Lewis Hamilton beats Jenson Button to pole position at Sepang

By Andrew BensonChief F1 writer

McLaren's Lewis Hamilton beat team-mate Jenson Button at the Malaysian Grand Prix to take his second pole position in two races this year.

Hamilton was 0.149 seconds quicker than Button, who nudged Mercedes' Michael Schumacher down to third.

Red Bull's Mark Webber starts fourth ahead of team-mate Sebastian Vettel, who used the harder tyre in an attempt to boost his race hopes.

Lotus's Kimi Raikkonen was fifth, but will start 10th after a penalty.

Raikkonen's team had to change his gearbox after discovering it had been damaged in the previous race in Australia last weekend and would not last a grand prix distance.

Hamilton's qualifying followed the same pattern as in Australia last weekend - a blistering first lap that no one, not even he, could beat on their final runs.

"It's been a good weekend so far," he said. "I don't know if it's definitely the best place to start - it's a long haul down to Turn One.

"There will be a lot of strategy options. The key is looking after your tyres. Hopefully we'll have a car that's in a better position for the race [than in Australia, where Button beat him to the victory] and I look forward to that."

Button added: "Lewis did a great lap at the start of Q3, I got closer, but it wasn't to be.

"The Mercedes is renowned, especially Michael, for getting good starts so it's going to be an interesting Turn One."

Mercedes had been expected to battle for pole, but Schumacher said third was "the maximum" the team could have achieved.

The seven-time champion's team-mate Nico Rosberg will be disappointed to be down in eighth place, behind Raikkonen's team-mate Romain Grosjean, after he and Schumacher were evenly matched all weekend.

It is Schumacher's best qualifying result since he returned to F1 in 2010 following three years in retirement.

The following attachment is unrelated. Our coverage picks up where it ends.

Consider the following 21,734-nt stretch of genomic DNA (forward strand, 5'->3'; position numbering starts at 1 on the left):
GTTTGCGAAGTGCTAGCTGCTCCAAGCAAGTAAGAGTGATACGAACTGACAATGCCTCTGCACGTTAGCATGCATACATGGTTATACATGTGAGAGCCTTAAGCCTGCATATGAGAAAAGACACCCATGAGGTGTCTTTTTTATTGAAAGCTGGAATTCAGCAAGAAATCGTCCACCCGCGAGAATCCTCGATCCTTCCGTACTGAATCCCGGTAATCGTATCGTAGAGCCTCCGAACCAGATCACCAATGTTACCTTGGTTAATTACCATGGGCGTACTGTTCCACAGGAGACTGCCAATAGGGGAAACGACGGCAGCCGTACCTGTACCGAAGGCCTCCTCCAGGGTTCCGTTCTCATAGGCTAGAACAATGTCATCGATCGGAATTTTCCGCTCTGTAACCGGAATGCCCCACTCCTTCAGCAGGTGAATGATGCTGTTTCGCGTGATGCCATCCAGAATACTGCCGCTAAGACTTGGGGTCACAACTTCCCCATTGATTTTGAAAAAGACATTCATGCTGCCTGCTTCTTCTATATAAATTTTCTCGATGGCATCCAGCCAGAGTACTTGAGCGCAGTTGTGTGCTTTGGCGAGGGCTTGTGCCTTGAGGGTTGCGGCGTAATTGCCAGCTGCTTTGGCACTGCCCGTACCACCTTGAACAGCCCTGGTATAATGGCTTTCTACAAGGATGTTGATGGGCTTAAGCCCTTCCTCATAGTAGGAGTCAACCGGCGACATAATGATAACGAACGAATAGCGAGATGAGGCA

Red Bull team boss Christian Horner admitted that his team did not have the pace to challenge at the front over a single qualifying lap and that they had decided to try a different strategy with Vettel.

Horner said: "Hopefully that will work out. The harder tyre is slightly more durable; it's just a different strategy."

Ferrari continued to struggle, but did improve their performance from the first race of the season, where neither car managed to make it into the top 10 on the grid.

Fernando Alonso sneaked through, taking ninth place ahead of Sauber's Sergio Perez, but team-mate Felipe Massa was left down in 12th place.

However, after being provided with a new car following his poor performance in Melbourne, the Brazilian improved significantly - he was 0.352secs slower than Alonso in second qualifying, as opposed to a second in Australia.

Alonso said that he had suffered with a problem with his Kers power-boost system on his only run in final qualifying.

"I don't think it cost me any places but it would definitely have made the gap to pole look more realistic," he said after ending up more than 1.3 seconds off Hamilton's time.

Scot Paul di Resta out-qualified Force India team-mate Nico Hulkenberg, who had beaten him in Australia, with 14th place - Hulkenberg was 16th.

Toro Rosso's Jean-Eric Vergne was the unlucky man outside the three backmarker teams Caterham, Marussia and HRT, who failed to make it into the second session.

The Frenchman was more than 0.6secs slower than team-mate Daniel Ricciardo, whom he finished right behind in Australia last weekend. Vergne said he had ruined his lap when he locked a front wheel.

After failing to get either car into the race in Australia, HRT managed to get both drivers under the mark required to qualify.

Veteran Pedro de la Rosa was 0.641secs quicker than team-mate Narain Karthikeyan, but both cars were within 107% of the fastest time in the first session that is needed to automatically qualify.